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The Dome of the Rock on the Temple Mount in the Old City of Jerusalem

The Scriptures record that in his search for the Promised Land the Prophet Moses was greeted with a magnificent view over Canaan as he reached the summit of Mt Nebo during 1,460 BC.

He was told this region was the land God promised Abraham as a homeland for the Jewish people. Although the twelve tribes of Israel settled in the area it was not until 14 May 1948 that the modern State of Israel was officially established.

In 1948 the State of Israel had an area of 20,582 square kilometres but today after wars with its neighbours, culminating with the inclusion of the West Bank, Golan Heights and East Jerusalem the State of Israel has an area of approximately 22,725 square kilometres – about 2.7% the area of New South Wales. The population of Israel in July 2019 was estimated by the Israel Central Bureau of Statistics to be around 9,061,500, approximately 1 million more than the population of New South Wales.

This tiny country is bordered by Lebanon and Syria to the north and north-east, Jordan to the east and Egypt to the South. To the west, including the Gaza strip, it has a 273 kilometre coastline with the Mediterranean Sea and a port on the tip of the Red Sea at Eilat.

Occupation of the region that is now the State of Israel dates back more than 5,000 years. It has a complex history as three major monotheistic religions of Christianity, Judaism and Islam have struggled to assert their authority with their focus on the occupation of one of the oldest continually inhabited cities in the world, Jerusalem.

Yardenit is a popular spot for those who wish to be baptised in the Jordan RiverYardenit is a popular spot for those who wish to be baptised in the Jordan RiverWith two friends, who had travelled through Jordan in 2018, we returned to this part of the world and spent ten days moving through the State of Israel.

After arriving at Israel’s major international airport Ben Gurion, we left by train where our first stop was Tel Aviv, the second most populous city in Israel. It is a sprawling city of approximately 500,000 people bordering the Mediterranean. It is a relatively new city founded in 1909, breaking away from Jaffa of which it was a former suburb.
Tel Aviv has the reputation of being a fun city with many clubs and bars open 24 hours a day. It is also a city of numerous museums and art galleries. In wandering around we visited the Carmel open air market, past the then still functioning United States Embassy building and a plaque on a building which advised it was the headquarters of British Intelligence Service until it was attacked in the mid-1940s by a pro-Israeli group.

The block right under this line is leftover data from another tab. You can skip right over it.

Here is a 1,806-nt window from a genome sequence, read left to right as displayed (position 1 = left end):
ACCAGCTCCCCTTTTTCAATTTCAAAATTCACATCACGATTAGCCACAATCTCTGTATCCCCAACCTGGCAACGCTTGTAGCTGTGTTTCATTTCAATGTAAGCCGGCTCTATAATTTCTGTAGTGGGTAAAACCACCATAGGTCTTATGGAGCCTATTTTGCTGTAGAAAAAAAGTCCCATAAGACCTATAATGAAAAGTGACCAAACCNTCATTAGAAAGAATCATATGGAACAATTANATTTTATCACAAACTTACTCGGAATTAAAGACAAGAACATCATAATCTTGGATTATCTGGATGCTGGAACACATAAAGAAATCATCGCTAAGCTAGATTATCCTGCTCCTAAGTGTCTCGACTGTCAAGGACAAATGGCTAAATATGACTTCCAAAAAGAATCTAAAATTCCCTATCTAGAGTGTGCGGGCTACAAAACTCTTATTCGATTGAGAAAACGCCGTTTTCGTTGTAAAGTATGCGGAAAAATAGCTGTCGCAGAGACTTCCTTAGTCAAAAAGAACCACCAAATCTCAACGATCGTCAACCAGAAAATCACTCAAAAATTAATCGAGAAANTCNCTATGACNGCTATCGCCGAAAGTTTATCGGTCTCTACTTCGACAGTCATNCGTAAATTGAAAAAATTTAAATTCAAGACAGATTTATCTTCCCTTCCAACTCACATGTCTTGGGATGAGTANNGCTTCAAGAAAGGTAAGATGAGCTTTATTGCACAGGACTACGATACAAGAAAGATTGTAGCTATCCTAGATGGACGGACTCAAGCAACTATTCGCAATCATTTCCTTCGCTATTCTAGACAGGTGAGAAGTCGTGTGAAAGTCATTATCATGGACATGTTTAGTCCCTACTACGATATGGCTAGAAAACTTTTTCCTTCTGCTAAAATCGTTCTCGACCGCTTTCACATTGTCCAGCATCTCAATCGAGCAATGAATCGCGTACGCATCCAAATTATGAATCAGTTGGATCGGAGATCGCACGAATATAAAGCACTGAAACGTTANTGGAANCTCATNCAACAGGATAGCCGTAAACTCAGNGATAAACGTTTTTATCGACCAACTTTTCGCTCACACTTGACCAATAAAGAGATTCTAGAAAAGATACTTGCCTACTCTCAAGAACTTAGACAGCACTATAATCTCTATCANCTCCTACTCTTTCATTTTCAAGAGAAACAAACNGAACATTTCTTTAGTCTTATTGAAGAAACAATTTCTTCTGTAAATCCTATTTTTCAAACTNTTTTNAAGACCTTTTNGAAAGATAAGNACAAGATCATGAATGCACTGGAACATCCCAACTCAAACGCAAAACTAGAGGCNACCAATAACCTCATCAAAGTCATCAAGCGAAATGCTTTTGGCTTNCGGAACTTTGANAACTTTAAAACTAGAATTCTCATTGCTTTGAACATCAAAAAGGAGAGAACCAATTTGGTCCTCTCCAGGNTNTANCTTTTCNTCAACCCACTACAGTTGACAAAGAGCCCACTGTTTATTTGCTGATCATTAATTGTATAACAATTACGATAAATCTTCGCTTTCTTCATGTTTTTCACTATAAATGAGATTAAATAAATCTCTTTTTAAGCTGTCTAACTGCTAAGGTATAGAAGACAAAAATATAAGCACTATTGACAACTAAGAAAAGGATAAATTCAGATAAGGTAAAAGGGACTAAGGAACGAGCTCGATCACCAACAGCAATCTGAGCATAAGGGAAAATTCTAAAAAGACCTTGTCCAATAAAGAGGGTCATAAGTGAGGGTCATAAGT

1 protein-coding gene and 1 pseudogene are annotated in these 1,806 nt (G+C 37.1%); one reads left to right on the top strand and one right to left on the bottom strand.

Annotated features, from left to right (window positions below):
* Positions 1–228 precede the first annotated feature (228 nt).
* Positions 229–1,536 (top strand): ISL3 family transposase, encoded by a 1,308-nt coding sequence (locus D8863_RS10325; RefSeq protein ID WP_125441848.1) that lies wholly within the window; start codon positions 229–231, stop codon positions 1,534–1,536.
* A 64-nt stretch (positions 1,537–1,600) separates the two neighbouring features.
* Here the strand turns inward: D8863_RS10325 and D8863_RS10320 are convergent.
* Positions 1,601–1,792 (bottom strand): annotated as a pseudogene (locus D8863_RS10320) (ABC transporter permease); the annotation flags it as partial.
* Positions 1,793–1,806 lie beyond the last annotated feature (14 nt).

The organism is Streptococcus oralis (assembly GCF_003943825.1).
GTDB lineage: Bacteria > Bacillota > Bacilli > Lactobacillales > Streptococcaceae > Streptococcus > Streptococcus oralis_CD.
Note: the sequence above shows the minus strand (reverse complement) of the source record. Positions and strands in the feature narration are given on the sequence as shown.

Israelis have a novel approach to overcoming road traffic congestion. They have embraced the use of dockless electric scooters, especially in Tel Aviv. The scooters can be located by an app on a mobile phone, usage charges paid for by credit card and the scooters left virtually anywhere when you are finished. Several companies provide this service which is very popular with the younger generation.

Nearby Tel Aviv is the ancient city of Jaffa, formerly a major Mediterranean port, where according to the scriptures Jonah left in a vessel to travel to Tarshish but was cast overboard during a storm and swallowed by a giant fish.

The Western (or Wailing) Wall Photo by Dennis JarvisThe Western (or Wailing) Wall Photo by Dennis JarvisJaffa, because of its former importance as a port, has an incredibly violent history having been fought over by various religious groups, control changing hands often. Today the old section of Jaffa is replete with narrow winding streets, restaurants and coffee shops. Of interest is the open air flea market where goods range from junk to antiques. Jaffa also gives its name to the Jaffa orange developed by the Ottomans in the region during the 19th century and Israel is still a major exporter of them.

Although still a functioning fishing port many of its former warehouses have been converted to restaurants. Jaffa is now a major tourist attraction in its own right.

After two days we left and travelled 57 kilometres north to visit Caesarea. It is a former Roman city with a fine harbour initially built by King Herod almost 2,000 years ago. We visited the National Park which has many Roman ruins and in particular a Roman colosseum restored and used for concerts.

From Caesarea we continued northward 43 kilometres along the coast to Israel’s largest port, Haifa, an industrial city stretching from the Mediterranean up the slopes of Mount Carmel.

On these slopes is the Baha’i Gardens stretching one kilometre from the bottom to the top. The centre piece is the Shrine of Bab, a circular building with a dome which is the tomb of one of the prophets of the Baha’i faith. The followers of this fourth monotheistic religion are required to make at least one pilgrimage in their lifetime to this site. There are an estimated 1,700 steps from the bottom to the top but we elected to drive to the top and were rewarded with a magnificent view over the Gardens and the city of Haifa.